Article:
People talk about fighting cancer as though it was a foreign invader, and in a sense it is, but instead of an alien species, it is more like a part of us has been fitted with modified hardware, a change that causes that part of us to see itself as the true us, and us as the enemy.  Their motto is much like that of the Borg, “We are the Borg.  Resistance is futile”.  Many times it is.  At other times we rid the Star Ship of the mutants. 

Too bad we don’t wind up with Jeri Ryan in the process.

Views: 290

Comment by Rodney Roe on May 14, 2017 at 12:24am

The Star Trek series brought us some great moments, but it robbed us of some great experiences.  Lamar Burton, fitted with the "air filter" looking device that hid his eyes has what many women describe as beautiful expressive eyes.

Leonard Nimoy and Jeri Ryan never smiled and we never got to see two of the most engaging smiles on the screen.

Comment by Rodney Roe on May 14, 2017 at 4:47am

Thanks, Terry.  Agreed on both points.

Comment by Steel Breeze on May 14, 2017 at 5:01am

R&L....i read a sci-fi story long ago that offered, to me,the only reasonable 'cure'....like 7,folks received a monthly shot of nano-bots programmed to hunt down and destroy cancer sells....something thats being worked on today....

Jeri Ryan=yum....

Comment by koshersalaami on May 14, 2017 at 7:00am

Great post. Thanks for the explanations

i never realized that Spock didn't smile, though there is one scene where he was genuinely happy to see Kirk.

Ryan, you're right, though that somehow worked. 

Comment by Rodney Roe on May 14, 2017 at 12:28pm

kosh, Spock was struck with some sort of madness in one episode and smiled and laughed..

Steel Breeze, that is the opinion of most heterosexual males.  She, incidentally, has a kid that looks like a clone.

Comment by JMac1949 Today on May 14, 2017 at 4:13pm

As Spock was known to say, "Live long and prosper."  Hoping that your encounter with the Borg doesn't recur.

Comment by Rodney Roe on May 14, 2017 at 6:41pm

Thanks, JMac 1949, perhaps the greatest challenge when dealing with cancer is that it is never ever really over.  I've seen melanoma come back a decade later and one case of breast cancer that came back after 17 years.  Where are the cancer cells during all of that time?  It's like a member of the Borg has been in suspended animation somewhere in the ventilation system.

When one gets to be my age decisions get made on the basis of the probability that you will die of something else before cancer comes back or progresses.  For example, radiation brings with it - being the ultimate in ionizing radiation - the possibility of a secondary cancer.  Since it on average takes 10 years to develop, and since in 10 more years I'll be really old, that is a fairly cheap risk.  If I were taking this risk at 35 the decision might still be the same, but the potential loss would be much greater.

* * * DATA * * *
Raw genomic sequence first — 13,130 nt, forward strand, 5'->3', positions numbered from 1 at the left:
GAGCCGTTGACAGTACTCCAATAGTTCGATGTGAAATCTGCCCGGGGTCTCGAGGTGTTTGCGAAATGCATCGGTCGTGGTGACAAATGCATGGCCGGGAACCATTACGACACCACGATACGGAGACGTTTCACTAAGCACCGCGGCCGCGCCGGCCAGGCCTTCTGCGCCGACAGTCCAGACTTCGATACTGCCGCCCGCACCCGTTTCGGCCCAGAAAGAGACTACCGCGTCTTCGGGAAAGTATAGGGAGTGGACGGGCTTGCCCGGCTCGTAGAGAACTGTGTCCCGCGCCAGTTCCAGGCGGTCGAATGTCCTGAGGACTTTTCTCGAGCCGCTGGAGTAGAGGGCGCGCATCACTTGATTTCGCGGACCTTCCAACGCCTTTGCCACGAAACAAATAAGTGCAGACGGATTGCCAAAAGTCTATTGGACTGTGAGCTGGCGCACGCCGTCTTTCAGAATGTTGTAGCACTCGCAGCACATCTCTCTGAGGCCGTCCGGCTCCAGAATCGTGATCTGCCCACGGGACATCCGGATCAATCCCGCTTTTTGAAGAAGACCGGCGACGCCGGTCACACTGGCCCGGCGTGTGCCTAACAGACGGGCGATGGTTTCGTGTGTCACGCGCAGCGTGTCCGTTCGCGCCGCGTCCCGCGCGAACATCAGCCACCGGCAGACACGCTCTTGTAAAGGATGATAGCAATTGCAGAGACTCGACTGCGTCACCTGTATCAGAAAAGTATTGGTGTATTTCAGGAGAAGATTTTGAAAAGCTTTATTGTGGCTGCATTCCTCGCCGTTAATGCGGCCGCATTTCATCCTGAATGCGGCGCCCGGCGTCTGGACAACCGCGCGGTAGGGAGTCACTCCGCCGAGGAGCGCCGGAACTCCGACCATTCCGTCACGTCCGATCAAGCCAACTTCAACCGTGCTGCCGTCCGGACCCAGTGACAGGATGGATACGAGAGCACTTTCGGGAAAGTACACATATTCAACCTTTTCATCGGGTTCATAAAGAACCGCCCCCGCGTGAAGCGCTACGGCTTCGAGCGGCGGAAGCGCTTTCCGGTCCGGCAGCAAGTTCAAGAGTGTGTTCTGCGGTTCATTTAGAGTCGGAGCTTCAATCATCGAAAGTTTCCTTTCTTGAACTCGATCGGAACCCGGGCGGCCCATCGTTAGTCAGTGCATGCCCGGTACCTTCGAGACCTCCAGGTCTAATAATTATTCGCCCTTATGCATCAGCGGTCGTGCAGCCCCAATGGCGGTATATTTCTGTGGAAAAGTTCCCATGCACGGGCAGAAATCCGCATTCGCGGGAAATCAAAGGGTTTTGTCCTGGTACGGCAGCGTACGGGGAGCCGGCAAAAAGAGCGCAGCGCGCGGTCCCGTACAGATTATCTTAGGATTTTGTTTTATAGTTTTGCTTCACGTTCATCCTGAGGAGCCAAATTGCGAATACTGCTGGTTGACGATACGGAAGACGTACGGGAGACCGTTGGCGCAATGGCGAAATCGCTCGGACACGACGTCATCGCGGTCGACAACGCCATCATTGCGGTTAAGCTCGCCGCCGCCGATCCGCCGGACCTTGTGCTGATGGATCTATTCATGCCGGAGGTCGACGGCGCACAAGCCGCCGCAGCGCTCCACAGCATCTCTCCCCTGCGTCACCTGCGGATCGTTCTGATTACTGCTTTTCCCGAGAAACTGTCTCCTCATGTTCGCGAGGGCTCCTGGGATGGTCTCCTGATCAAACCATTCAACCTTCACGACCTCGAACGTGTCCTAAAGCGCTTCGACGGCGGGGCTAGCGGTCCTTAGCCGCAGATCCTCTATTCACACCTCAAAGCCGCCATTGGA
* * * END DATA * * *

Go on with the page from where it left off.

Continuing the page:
When I made the decision to proceed I remember thinking, "I can do this and die of some other cancer in 10 years, or I can do nothing and die now."

Comment by Rodney Roe on May 14, 2017 at 7:01pm

It is a completely different conversation, but watching and listening to others fighting their own version of the Borg has been very interesting.

I spent an hour in the dark in the middle of the night talking to a young man who was back for additional chemotherapy for leukemia.  He was a fine specimen; tall, athletic, attractive, but devoid of hair as a result of the chemo.  Without any evidence of arrogance he related that he is a polymath.  He remembers almost everything, deals with numbers "in the abstract", and was working for the EU in Spain on a plan to get Spain's economy back on track when he got sick.  He speaks multiple languages and was engaged to a young Spanish woman when disaster struck.  When I asked what "in the abstract" means he told me that when he thinks of numbers he does not think of them as either their name or a symbol.  I told him that I could not even imagine.  And then, quite generously I thought, he told me that I am smart in my own way.  In fact everyone is.  He drove his car into the bay at the garage to get it serviced and the young man helping him told him that he had an engine problem and exactly what it was, based on the way the engine sounded.  When he put the car "on the machine" it confirmed what he knew already.  "Could you do that?" our brilliant leukemia victim asked adding, "I certainly couldn't, and I would say that I would never be able to do that."

Cancer has a great leveling effect.

Comment by koshersalaami on May 15, 2017 at 5:38am

I don't mean that episode. There's another episode where Spock is very glad to see Jim Kirk (thinking he was dead or something) and Kirk teases him about his human side showing. 

Comment by koshersalaami on January 1, 2018 at 5:18pm